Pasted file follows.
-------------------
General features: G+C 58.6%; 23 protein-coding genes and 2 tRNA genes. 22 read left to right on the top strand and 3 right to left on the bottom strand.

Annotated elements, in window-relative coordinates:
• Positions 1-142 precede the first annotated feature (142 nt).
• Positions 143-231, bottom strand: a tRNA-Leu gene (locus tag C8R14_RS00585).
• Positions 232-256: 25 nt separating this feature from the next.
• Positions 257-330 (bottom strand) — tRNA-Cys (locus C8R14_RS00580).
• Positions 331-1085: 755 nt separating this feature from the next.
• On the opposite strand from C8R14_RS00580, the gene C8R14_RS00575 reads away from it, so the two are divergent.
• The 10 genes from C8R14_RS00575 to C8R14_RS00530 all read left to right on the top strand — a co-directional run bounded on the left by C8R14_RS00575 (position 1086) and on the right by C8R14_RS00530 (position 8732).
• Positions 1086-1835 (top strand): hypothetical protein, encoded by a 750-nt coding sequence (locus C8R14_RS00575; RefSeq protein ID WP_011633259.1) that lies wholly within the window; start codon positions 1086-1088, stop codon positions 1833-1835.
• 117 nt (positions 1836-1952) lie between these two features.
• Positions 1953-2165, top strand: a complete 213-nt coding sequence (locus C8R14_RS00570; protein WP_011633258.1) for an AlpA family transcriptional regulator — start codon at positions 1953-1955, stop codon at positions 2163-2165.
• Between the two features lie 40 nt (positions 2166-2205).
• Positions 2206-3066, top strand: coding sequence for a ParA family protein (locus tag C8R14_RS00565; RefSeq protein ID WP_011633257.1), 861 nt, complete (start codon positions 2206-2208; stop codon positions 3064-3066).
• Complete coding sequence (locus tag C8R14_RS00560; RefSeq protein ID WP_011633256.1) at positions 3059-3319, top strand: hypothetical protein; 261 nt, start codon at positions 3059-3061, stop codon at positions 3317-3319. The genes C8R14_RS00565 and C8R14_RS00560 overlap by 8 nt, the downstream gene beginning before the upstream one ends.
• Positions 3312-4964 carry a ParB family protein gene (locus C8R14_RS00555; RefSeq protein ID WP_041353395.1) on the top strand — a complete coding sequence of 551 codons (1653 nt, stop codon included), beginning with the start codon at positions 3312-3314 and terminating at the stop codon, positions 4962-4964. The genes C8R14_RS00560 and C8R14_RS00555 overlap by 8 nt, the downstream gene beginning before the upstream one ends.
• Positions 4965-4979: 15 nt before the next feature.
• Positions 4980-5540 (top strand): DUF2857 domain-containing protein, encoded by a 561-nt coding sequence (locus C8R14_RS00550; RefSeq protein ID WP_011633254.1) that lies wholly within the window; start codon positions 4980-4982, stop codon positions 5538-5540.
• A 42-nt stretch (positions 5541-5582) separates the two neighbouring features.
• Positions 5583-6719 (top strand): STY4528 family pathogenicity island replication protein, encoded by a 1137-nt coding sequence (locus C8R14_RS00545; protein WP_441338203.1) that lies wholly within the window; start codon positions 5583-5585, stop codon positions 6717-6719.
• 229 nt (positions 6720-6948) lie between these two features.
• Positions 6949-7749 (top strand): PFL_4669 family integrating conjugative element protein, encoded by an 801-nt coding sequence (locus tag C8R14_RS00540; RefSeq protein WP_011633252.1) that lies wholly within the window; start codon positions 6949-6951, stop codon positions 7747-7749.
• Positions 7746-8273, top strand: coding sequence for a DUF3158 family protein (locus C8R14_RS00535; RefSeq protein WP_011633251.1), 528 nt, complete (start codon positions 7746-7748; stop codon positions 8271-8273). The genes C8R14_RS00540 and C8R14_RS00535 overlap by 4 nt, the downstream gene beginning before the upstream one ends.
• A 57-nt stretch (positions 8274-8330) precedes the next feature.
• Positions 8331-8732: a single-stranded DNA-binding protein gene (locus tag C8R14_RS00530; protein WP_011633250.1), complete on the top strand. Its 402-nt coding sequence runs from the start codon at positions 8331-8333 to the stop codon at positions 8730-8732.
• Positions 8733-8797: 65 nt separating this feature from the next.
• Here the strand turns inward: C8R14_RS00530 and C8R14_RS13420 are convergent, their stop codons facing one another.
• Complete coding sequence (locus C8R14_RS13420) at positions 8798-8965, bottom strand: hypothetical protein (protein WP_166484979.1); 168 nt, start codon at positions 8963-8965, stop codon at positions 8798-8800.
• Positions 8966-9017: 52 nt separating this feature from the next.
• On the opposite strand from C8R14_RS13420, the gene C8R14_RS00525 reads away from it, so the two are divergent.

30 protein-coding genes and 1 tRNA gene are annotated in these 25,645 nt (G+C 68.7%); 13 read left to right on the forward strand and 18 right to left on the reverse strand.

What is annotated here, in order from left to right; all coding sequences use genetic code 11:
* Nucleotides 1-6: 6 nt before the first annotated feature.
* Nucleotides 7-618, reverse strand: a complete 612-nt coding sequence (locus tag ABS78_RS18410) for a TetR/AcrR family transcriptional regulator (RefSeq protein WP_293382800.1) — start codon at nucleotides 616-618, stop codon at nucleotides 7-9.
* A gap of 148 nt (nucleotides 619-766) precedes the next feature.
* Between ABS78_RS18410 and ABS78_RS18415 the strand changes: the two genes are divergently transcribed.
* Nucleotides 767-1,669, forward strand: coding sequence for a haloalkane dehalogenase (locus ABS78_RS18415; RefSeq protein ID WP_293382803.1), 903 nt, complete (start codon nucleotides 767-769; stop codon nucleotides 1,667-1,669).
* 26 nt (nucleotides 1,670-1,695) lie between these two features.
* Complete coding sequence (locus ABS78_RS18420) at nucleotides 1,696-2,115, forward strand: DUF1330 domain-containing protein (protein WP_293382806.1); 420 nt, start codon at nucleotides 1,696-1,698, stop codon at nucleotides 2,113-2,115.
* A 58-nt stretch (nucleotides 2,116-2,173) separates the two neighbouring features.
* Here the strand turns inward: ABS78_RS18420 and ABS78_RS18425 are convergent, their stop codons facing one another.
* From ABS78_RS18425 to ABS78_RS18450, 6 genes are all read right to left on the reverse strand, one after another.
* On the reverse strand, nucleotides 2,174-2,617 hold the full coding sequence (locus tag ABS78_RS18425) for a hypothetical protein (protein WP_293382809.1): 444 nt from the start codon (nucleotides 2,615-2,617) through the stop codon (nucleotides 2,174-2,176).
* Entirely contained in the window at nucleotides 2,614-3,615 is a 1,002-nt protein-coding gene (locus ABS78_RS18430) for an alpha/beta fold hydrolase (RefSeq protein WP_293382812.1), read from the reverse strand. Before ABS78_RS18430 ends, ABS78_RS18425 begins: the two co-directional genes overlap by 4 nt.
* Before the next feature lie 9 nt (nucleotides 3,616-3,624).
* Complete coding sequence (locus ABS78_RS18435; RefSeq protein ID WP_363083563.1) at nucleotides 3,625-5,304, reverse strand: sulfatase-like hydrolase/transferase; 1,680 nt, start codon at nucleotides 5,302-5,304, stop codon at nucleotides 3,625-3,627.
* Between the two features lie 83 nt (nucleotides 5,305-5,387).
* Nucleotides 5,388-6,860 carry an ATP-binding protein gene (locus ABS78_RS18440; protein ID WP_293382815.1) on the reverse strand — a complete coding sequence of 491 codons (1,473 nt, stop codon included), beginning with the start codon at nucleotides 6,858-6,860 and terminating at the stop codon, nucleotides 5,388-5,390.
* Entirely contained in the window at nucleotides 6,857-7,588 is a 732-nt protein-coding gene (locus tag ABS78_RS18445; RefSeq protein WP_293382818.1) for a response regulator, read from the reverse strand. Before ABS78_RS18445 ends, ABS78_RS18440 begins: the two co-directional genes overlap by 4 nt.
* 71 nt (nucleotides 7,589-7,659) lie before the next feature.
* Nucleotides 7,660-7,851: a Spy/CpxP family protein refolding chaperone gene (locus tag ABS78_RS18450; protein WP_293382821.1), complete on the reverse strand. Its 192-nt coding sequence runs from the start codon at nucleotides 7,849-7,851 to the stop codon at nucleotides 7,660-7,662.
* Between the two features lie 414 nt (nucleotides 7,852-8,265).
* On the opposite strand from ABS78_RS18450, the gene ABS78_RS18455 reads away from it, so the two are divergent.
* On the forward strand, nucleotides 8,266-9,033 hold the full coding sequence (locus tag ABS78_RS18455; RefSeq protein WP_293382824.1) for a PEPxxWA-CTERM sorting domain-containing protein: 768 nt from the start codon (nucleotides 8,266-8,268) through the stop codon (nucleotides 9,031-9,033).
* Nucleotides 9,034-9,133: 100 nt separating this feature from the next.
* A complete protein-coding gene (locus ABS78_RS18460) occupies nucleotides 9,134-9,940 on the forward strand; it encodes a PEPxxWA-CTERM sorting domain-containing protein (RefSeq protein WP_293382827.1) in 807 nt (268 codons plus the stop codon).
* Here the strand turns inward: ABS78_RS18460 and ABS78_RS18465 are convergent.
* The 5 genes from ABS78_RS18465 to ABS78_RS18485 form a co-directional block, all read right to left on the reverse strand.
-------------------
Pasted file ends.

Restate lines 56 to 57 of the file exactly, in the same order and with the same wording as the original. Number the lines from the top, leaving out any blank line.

* A complete protein-coding gene (locus ABS78_RS18460) occupies nucleotides 9,134-9,940 on the forward strand; it encodes a PEPxxWA-CTERM sorting domain-containing protein (RefSeq protein WP_293382827.1) in 807 nt (268 codons plus the stop codon).
* Here the strand turns inward: ABS78_RS18460 and ABS78_RS18465 are convergent.